- The Washington Times - Wednesday, August 1, 2001

From the Heart Church Ministries of Temple Hills yesterday became the latest of 500 churches in the nation chartered to operate credit unions, a trend the National Credit Union Administration hopes to expand.

"We believe faith-based credit unions are a part of the solution to the predatory lending problem in some low-income communities," National Credit Union Administration (NCUA) acting Director Dennis Dollar said at a church ceremony giving the Rev. John A. Cherry approval for the None Suffer Lack Credit Union.

"We usually do this by mail, but I believe this is a special day for faith-based credit unions," said Mr. Dollar.

The church, which began as a storefront ministry in 1981, applied to open a credit union five years ago. It reports 26,000 members through branch churches and a national broadcast ministry.

"We are doing ministry, not doing business," Mr. Cherry said. "The faith-based idea has merit, not because we need government money, but by protecting us from government intrusion."

Lisa Cummins, an associate director of the White House Office on Faith-Based and Community Initiatives, lauded the ability of Mr. Cherry's congregation to organize and set an example for other groups.

"This must be a church," she said, speaking after the Gospel hymn and enthusiasm subsided.

The church board yesterday announced a $1.5 million deposit in the credit union, which under the charter insures individual depositors up to $100,000.

After the ceremony, church officials hosted a walk-through of the credit union's offices, a former Farmers Bank site.

Credit unions organize under a 1934 law as nonprofit membership "banks." They charge members no fees and provide low-interest loans and dividends instead of deposit interest. Some officials may become full-time and salaried, but for the most part trained volunteers operate the financial service.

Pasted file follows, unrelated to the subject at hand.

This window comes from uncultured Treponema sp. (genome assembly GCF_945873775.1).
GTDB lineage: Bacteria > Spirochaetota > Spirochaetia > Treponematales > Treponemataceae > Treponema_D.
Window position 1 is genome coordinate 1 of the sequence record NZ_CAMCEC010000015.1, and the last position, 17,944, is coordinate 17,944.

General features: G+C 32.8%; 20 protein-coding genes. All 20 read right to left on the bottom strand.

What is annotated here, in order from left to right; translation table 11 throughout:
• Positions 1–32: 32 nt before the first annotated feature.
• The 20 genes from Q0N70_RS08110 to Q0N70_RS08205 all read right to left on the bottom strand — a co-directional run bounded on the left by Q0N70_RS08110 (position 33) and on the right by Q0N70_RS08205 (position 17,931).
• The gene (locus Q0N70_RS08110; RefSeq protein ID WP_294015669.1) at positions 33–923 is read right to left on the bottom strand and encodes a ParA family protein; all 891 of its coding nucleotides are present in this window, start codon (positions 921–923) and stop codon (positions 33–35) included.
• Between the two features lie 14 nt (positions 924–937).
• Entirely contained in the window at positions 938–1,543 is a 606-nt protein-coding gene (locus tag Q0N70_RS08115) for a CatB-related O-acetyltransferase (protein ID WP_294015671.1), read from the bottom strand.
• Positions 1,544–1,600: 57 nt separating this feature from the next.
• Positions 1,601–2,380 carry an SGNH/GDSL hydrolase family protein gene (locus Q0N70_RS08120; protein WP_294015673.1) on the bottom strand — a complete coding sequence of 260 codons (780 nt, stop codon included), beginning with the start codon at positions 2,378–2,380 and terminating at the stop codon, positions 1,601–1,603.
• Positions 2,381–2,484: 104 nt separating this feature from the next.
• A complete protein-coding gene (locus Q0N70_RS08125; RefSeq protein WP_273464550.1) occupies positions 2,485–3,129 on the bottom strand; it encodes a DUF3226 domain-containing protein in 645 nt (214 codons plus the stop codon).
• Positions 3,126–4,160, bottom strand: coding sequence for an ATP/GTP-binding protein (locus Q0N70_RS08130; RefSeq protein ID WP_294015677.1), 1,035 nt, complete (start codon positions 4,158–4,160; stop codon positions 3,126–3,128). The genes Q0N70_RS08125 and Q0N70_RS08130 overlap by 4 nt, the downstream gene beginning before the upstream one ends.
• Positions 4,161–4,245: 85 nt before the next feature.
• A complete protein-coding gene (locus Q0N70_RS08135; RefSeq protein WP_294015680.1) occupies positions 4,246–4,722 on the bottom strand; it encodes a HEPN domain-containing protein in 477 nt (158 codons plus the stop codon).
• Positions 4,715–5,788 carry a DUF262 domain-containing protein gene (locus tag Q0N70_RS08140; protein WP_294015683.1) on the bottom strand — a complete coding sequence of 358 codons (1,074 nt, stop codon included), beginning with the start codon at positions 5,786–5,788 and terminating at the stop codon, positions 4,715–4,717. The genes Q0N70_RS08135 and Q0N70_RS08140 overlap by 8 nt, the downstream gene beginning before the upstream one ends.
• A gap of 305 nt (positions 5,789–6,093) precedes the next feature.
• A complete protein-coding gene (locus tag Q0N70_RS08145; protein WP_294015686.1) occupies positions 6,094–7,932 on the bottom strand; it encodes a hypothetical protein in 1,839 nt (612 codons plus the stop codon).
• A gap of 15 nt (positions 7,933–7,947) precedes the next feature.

Churches have not taken advantage of these benefits because of the complex start-up process and regulation, Mr. Dollar said. "We are trying to make the process easier and clear away obstacles without sacrificing safety and soundness," he said.

The nation's 500 faith-based credit unions have $2 billion in assets.

The None Suffer Lack Credit Union is the third church-based credit union in Prince George's County. Sixteen churches in the District operate credit unions, according to NCUA figures. Maryland has six church-based credit unions and Virginia has 20.

The NCUA has highlighted Shiloh Baptist Church of Alexandria as the first in this region to expand its service beyond the church membership to include neighborhood residents, allowed by a revision of the federal charter.

Mr. Dollar said the nation's 10,000 credit unions have 77 million members, and while many could use banks, the poorer majority likely would be diverted to pawn shops or costly check-cashing services and title loan companies.

Mr. Cherry founded his congregation as the Full Gospel AME Zion Church, but in 1999 decided to become independent of the denomination.

He claimed that the $40 million in assets the church had accumulated up until July 1999 belonged to the congregation, but a county circuit court ruled in favor of the AME Zion denomination. The case is on appeal.

Meanwhile, church attorneys said yesterday's $1.5 million deposit comes from offerings and revenue the church has generated since July 1999 and is not part of the litigation.

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